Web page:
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Matt Lauer Firing
  #1  
Old 11-29-2017, 05:19 PM
kibbles kibbles is offline
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Angry Matt Lauer Firing

When a harassment allegation is made, I can see taking the proper steps to do an investigation and then taking action based on said results. But with people automatically losing everything as soon as a "victim" comes forward, is it safe to assume that the entire basis of the legal system..innocent until proven guilty...is being tossed out??
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Old 11-29-2017, 06:24 PM
s_stabeler s_stabeler is offline
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it can be somewhat complicated- and it does depend on a couple of factors that aren't necessarily obvious.
1. for obvious reasons, when harassment alleegations are made, the people involved need to be kept apart (since if the allegations are true, retaliation is a possibility, if they are false, then seperating the two is still likely a good idea since the allegation means there's at least bad blood between the two now.) and that's not always possible (and firing the accuser is, in fact, illegal since it comes under Retaliation)
2. it depends on how credible the allegation is.
3. it can be that the organisation is unwilling to make whatever changes are nessecary to seperate them.

I don't disagree that it tends to look like throwing innocent until proven guilty ut the window though.
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Old 11-29-2017, 08:46 PM
kibbles kibbles is offline
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I totally agree with your post. It seems as if there is no happy medium people are willing to reach. It's either an environment where true victims are afraid to come forward or an environment where everyone accused is automatically vilified. Each choice is just as damaging and disgusting IMO.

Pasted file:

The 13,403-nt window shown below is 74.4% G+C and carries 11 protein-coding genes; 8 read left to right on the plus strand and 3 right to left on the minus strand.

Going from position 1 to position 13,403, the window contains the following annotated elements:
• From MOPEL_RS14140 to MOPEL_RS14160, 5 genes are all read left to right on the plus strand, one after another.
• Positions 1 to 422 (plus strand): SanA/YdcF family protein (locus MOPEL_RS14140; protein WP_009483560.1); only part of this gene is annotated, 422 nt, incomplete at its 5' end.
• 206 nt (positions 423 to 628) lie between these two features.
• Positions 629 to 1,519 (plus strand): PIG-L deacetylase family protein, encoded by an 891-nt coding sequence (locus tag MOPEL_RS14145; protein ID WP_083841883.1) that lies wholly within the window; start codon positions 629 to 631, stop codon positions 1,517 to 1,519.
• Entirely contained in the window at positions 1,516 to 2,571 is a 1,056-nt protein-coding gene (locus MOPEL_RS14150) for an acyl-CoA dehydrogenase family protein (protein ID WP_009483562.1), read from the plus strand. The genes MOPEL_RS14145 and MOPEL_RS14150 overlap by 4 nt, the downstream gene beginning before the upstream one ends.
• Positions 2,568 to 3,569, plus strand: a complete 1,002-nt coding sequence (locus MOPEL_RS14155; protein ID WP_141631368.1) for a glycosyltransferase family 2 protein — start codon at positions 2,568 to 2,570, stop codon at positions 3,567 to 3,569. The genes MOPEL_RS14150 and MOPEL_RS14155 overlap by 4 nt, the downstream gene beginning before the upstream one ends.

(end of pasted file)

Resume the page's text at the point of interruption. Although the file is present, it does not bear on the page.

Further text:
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Old 11-30-2017, 01:46 AM
Gravekeeper Gravekeeper is offline
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Quote:
Originally Posted by kibbles View Post
When a harassment allegation is made, I can see taking the proper steps to do an investigation and then taking action based on said results. But with people automatically losing everything as soon as a "victim" comes forward, is it safe to assume that the entire basis of the legal system..innocent until proven guilty...is being tossed out??
Lauer has been sleazy for years. Even Curic said a few years back that he was always trying to pinch her ass and it drove her nuts. I mean, we are talking about the guy who once commented on Vince Gill's daughters breasts. To Vince Gill. Not realizing it was his daughter.
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  #5  
Old 12-06-2017, 01:30 PM
Crazedclerkthe2nd Crazedclerkthe2nd is offline
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Quote:
Originally Posted by kibbles View Post
When a harassment allegation is made, I can see taking the proper steps to do an investigation and then taking action based on said results. But with people automatically losing everything as soon as a "victim" comes forward, is it safe to assume that the entire basis of the legal system..innocent until proven guilty...is being tossed out??
Your employer is not the legal system and they do, in most cases, have full rights to fire you over some bullshit allegation if they so choose, regardless of whether or not you are later acquitted in a court of law.

Also, NBC said the main reason they acted on Lauer when they did was because they had some extremely credible and well corroborated information regarding his actions. It was more than just one victim and one random allegation.
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  #6  
Old 12-06-2017, 02:54 PM
TheHuckster TheHuckster is offline
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Originally Posted by Crazedclerkthe2nd View Post
Your employer is not the legal system and they do, in most cases, have full rights to fire you over some bullshit allegation if they so choose, regardless of whether or not you are later acquitted in a court of law.

Also, NBC said the main reason they acted on Lauer when they did was because they had some extremely credible and well corroborated information regarding his actions. It was more than just one victim and one random allegation.